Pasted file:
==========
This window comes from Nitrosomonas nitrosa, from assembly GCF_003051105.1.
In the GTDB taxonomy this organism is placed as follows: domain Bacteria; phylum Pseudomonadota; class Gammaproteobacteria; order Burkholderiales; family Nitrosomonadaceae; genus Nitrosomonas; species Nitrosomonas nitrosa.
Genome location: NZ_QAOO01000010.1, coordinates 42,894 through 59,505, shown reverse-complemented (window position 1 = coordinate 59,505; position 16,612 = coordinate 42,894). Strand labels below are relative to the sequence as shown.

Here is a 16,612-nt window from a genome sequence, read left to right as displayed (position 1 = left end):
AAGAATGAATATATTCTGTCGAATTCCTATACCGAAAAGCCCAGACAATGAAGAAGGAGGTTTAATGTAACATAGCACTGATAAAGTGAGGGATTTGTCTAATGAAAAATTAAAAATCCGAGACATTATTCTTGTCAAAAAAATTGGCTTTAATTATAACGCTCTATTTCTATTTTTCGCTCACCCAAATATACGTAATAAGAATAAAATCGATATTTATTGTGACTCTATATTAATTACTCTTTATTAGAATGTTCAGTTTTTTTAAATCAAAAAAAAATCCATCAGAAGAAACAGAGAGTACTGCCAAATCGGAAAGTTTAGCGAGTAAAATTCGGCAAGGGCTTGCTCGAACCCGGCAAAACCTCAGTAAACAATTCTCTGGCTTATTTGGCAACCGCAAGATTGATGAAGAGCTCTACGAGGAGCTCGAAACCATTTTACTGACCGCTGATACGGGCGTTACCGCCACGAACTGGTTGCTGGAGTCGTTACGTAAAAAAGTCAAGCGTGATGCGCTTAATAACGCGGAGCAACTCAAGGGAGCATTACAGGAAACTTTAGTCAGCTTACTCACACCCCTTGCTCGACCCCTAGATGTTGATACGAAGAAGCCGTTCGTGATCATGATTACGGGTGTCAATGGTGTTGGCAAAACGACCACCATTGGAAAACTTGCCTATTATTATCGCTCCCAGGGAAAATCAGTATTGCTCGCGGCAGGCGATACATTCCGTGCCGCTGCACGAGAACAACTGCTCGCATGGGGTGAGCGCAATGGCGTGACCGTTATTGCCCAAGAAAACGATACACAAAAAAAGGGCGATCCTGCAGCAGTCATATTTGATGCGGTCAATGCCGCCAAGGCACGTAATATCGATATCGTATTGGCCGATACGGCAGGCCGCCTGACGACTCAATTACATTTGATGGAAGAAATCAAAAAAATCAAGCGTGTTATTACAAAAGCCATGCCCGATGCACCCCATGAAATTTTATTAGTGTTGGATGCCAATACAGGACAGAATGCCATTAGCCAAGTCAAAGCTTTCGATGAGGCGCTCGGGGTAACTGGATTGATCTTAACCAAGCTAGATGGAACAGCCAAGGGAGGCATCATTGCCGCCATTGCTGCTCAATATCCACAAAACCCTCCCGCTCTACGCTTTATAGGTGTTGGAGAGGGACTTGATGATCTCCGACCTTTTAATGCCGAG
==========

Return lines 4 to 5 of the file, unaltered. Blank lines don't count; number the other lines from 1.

Here is a 16,612-nt window from a genome sequence, read left to right as displayed (position 1 = left end):
AAGAATGAATATATTCTGTCGAATTCCTATACCGAAAAGCCCAGACAATGAAGAAGGAGGTTTAATGTAACATAGCACTGATAAAGTGAGGGATTTGTCTAATGAAAAATTAAAAATCCGAGACATTATTCTTGTCAAAAAAATTGGCTTTAATTATAACGCTCTATTTCTATTTTTCGCTCACCCAAATATACGTAATAAGAATAAAATCGATATTTATTGTGACTCTATATTAATTACTCTTTATTAGAATGTTCAGTTTTTTTAAATCAAAAAAAAATCCATCAGAAGAAACAGAGAGTACTGCCAAATCGGAAAGTTTAGCGAGTAAAATTCGGCAAGGGCTTGCTCGAACCCGGCAAAACCTCAGTAAACAATTCTCTGGCTTATTTGGCAACCGCAAGATTGATGAAGAGCTCTACGAGGAGCTCGAAACCATTTTACTGACCGCTGATACGGGCGTTACCGCCACGAACTGGTTGCTGGAGTCGTTACGTAAAAAAGTCAAGCGTGATGCGCTTAATAACGCGGAGCAACTCAAGGGAGCATTACAGGAAACTTTAGTCAGCTTACTCACACCCCTTGCTCGACCCCTAGATGTTGATACGAAGAAGCCGTTCGTGATCATGATTACGGGTGTCAATGGTGTTGGCAAAACGACCACCATTGGAAAACTTGCCTATTATTATCGCTCCCAGGGAAAATCAGTATTGCTCGCGGCAGGCGATACATTCCGTGCCGCTGCACGAGAACAACTGCTCGCATGGGGTGAGCGCAATGGCGTGACCGTTATTGCCCAAGAAAACGATACACAAAAAAAGGGCGATCCTGCAGCAGTCATATTTGATGCGGTCAATGCCGCCAAGGCACGTAATATCGATATCGTATTGGCCGATACGGCAGGCCGCCTGACGACTCAATTACATTTGATGGAAGAAATCAAAAAAATCAAGCGTGTTATTACAAAAGCCATGCCCGATGCACCCCATGAAATTTTATTAGTGTTGGATGCCAATACAGGACAGAATGCCATTAGCCAAGTCAAAGCTTTCGATGAGGCGCTCGGGGTAACTGGATTGATCTTAACCAAGCTAGATGGAACAGCCAAGGGAGGCATCATTGCCGCCATTGCTGCTCAATATCCACAAAACCCTCCCGCTCTACGCTTTATAGGTGTTGGAGAGGGACTTGATGATCTCCGACCTTTTAATGCCGAG